Paul Sartori Hospice at Home wouldn’t normally be associated with environmental activity. Through regular consultation over many months, the charity has been really encouraged by what they have learnt.

“We have invested a lot of time in developing the plan; discussed a number of alternatives along the way, but feel that the solar panel installation will have the biggest impact for the charity in the long term”, said Sandra Dade, Charity Manager. “The National Lottery Climate Action Boost has really inspired our charity to minimise our impacton the environment and we will continue this journey,” added Sandra.

Jemma Nurse, Funding Manager at The National Lottery Community Fund said, “The climate emergency is everyone’s business, which is why The National Lottery Community Fund is acting to support and inspire communities to minimise their own impact on the environment. We are proud to be a significant funder of environmental projects and Paul Sartori Hospice at Home, along with the other groups participating in Climate Action Boost, will play a valuable part in building our knowledge so we can share our learning with other funders across Wales and the UK.”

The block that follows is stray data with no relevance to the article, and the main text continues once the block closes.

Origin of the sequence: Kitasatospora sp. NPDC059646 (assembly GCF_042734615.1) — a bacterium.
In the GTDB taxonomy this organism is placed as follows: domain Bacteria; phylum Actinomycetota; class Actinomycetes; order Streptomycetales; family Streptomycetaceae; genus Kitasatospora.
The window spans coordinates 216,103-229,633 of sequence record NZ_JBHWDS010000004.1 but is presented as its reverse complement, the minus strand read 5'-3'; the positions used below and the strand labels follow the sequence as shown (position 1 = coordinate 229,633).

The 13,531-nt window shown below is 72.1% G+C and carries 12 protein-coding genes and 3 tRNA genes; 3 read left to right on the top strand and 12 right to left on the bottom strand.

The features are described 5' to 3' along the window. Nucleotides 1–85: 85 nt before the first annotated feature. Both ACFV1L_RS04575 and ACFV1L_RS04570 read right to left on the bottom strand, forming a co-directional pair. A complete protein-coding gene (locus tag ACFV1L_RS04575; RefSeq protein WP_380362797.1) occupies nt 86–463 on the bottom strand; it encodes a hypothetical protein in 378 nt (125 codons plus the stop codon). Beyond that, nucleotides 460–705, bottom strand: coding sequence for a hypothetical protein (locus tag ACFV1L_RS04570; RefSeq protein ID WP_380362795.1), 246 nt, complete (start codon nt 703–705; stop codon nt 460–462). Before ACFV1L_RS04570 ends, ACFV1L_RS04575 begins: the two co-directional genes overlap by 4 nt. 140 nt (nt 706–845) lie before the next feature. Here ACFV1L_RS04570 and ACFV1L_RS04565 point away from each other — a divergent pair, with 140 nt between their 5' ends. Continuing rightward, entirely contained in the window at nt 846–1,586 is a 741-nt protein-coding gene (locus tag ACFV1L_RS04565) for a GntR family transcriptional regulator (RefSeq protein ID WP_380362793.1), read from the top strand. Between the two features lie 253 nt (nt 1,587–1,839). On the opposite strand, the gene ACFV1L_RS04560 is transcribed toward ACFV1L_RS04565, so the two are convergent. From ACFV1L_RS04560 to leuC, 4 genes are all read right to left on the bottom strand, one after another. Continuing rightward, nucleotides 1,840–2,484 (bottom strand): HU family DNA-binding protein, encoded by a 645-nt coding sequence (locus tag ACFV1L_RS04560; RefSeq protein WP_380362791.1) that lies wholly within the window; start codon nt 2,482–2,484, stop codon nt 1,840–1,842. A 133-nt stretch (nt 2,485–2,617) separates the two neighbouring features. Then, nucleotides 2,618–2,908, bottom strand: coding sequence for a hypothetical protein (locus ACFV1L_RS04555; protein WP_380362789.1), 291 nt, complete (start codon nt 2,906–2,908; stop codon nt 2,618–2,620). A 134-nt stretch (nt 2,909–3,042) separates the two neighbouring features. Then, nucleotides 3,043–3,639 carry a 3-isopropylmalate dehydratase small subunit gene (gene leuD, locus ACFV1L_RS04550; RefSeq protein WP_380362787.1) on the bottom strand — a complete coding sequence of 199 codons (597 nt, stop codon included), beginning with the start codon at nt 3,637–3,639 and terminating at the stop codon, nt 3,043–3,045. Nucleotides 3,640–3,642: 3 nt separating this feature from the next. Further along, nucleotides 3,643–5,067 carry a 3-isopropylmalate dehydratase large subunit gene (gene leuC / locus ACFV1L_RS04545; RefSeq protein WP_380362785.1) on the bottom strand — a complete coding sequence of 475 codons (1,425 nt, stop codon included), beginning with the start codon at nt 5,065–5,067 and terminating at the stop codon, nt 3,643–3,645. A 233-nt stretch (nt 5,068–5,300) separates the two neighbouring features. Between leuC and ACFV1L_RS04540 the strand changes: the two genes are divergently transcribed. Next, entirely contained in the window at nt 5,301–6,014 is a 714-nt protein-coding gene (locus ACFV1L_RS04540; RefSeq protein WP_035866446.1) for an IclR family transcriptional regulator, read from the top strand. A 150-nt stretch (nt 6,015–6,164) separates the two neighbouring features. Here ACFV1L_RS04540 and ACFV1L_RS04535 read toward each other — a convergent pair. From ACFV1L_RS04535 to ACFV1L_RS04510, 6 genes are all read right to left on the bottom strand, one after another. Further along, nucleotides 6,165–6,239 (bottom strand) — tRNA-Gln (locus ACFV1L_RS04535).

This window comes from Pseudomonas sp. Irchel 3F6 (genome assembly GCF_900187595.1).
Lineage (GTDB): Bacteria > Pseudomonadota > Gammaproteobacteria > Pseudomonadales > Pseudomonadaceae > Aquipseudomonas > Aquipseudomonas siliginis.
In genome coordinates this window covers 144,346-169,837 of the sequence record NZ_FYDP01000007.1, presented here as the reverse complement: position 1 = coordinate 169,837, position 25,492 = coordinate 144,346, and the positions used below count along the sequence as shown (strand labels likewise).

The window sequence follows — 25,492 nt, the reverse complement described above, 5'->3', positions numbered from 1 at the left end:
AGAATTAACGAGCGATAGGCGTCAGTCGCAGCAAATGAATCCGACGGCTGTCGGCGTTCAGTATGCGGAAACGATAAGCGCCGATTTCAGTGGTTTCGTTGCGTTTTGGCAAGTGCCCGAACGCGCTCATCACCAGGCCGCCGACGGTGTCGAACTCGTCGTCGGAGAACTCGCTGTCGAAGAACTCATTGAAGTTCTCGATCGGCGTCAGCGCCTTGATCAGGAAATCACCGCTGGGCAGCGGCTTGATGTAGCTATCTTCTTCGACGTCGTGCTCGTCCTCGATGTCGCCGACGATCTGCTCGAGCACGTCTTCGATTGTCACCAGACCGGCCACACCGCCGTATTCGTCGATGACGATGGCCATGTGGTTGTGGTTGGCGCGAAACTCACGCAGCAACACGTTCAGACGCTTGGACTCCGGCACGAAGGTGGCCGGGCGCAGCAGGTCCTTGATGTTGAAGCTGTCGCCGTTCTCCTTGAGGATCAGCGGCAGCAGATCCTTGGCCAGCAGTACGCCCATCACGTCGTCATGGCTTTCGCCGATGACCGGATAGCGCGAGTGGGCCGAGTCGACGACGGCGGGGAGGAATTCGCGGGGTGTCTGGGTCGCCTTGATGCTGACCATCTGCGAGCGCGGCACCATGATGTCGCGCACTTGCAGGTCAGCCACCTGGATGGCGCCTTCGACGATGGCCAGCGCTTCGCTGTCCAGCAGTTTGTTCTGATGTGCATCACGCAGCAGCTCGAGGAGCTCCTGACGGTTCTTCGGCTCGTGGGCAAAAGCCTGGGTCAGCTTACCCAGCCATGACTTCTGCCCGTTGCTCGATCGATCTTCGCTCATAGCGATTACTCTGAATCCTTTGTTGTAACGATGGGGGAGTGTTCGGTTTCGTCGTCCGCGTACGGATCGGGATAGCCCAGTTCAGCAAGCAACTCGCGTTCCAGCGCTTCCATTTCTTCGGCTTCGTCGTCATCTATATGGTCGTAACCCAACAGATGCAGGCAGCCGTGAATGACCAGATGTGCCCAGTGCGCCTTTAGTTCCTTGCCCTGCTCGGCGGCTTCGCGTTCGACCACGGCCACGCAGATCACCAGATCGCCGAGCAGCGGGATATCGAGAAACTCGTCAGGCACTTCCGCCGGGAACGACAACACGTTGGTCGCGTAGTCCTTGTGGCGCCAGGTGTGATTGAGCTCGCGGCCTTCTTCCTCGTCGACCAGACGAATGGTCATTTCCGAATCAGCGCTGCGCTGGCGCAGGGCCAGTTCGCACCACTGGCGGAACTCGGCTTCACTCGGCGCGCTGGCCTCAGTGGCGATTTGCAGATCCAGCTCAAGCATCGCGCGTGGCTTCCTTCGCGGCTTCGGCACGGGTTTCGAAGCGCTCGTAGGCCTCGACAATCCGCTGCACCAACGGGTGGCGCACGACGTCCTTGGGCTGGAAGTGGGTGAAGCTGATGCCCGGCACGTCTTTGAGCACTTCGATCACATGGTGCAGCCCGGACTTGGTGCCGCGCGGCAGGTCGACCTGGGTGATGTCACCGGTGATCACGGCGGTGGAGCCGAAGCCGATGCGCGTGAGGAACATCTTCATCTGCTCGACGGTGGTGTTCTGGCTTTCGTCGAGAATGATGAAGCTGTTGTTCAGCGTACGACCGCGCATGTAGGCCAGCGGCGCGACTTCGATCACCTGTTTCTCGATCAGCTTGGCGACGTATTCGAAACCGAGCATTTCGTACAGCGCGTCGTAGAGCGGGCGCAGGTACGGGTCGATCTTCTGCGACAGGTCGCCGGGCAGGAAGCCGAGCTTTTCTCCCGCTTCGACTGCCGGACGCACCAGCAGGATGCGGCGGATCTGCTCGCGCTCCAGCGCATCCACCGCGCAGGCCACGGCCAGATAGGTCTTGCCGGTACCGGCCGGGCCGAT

The services provided by the Paul Sartori Hospice at Home enable people in the later stages of any life-limiting illness to be cared for and to die at home with dignity, independence, pain free and surrounded by those they hold most dear, if that is their wish.

All of the services are free of charge, available 24 hours a day, 365 days a year, thanks to the generosity of the Pembrokeshire Community. Further information on the charity and its services can be obtained by visiting their website www.paulsartori.org, or by phoning 01437 763223.

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New nursing service to support carers of people living with dementia

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HYWEL DDA UNIVERSITY HEALTH BOARD, in partnership with Dementia UK, is launching a new nursing service to support carers of people living with dementia.